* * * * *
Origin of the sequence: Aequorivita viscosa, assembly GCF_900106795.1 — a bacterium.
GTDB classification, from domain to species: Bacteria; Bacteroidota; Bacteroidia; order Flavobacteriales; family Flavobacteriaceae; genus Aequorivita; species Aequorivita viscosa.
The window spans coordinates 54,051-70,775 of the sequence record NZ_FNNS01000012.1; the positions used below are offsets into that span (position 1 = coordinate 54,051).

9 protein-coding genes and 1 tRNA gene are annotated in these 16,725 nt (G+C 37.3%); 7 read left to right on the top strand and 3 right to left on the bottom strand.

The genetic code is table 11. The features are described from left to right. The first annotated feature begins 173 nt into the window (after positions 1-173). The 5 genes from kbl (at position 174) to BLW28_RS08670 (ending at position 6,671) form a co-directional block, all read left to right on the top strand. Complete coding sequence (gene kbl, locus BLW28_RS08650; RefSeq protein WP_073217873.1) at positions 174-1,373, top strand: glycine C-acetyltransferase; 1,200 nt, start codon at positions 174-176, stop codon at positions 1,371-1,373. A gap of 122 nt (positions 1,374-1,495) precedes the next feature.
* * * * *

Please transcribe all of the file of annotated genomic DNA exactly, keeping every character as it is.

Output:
Origin of the sequence: Aequorivita viscosa, assembly GCF_900106795.1 — a bacterium.
GTDB classification, from domain to species: Bacteria; Bacteroidota; Bacteroidia; order Flavobacteriales; family Flavobacteriaceae; genus Aequorivita; species Aequorivita viscosa.
The window spans coordinates 54,051-70,775 of the sequence record NZ_FNNS01000012.1; the positions used below are offsets into that span (position 1 = coordinate 54,051).

9 protein-coding genes and 1 tRNA gene are annotated in these 16,725 nt (G+C 37.3%); 7 read left to right on the top strand and 3 right to left on the bottom strand.

The genetic code is table 11. The features are described from left to right. The first annotated feature begins 173 nt into the window (after positions 1-173). The 5 genes from kbl (at position 174) to BLW28_RS08670 (ending at position 6,671) form a co-directional block, all read left to right on the top strand. Complete coding sequence (gene kbl, locus BLW28_RS08650; RefSeq protein WP_073217873.1) at positions 174-1,373, top strand: glycine C-acetyltransferase; 1,200 nt, start codon at positions 174-176, stop codon at positions 1,371-1,373. A gap of 122 nt (positions 1,374-1,495) precedes the next feature.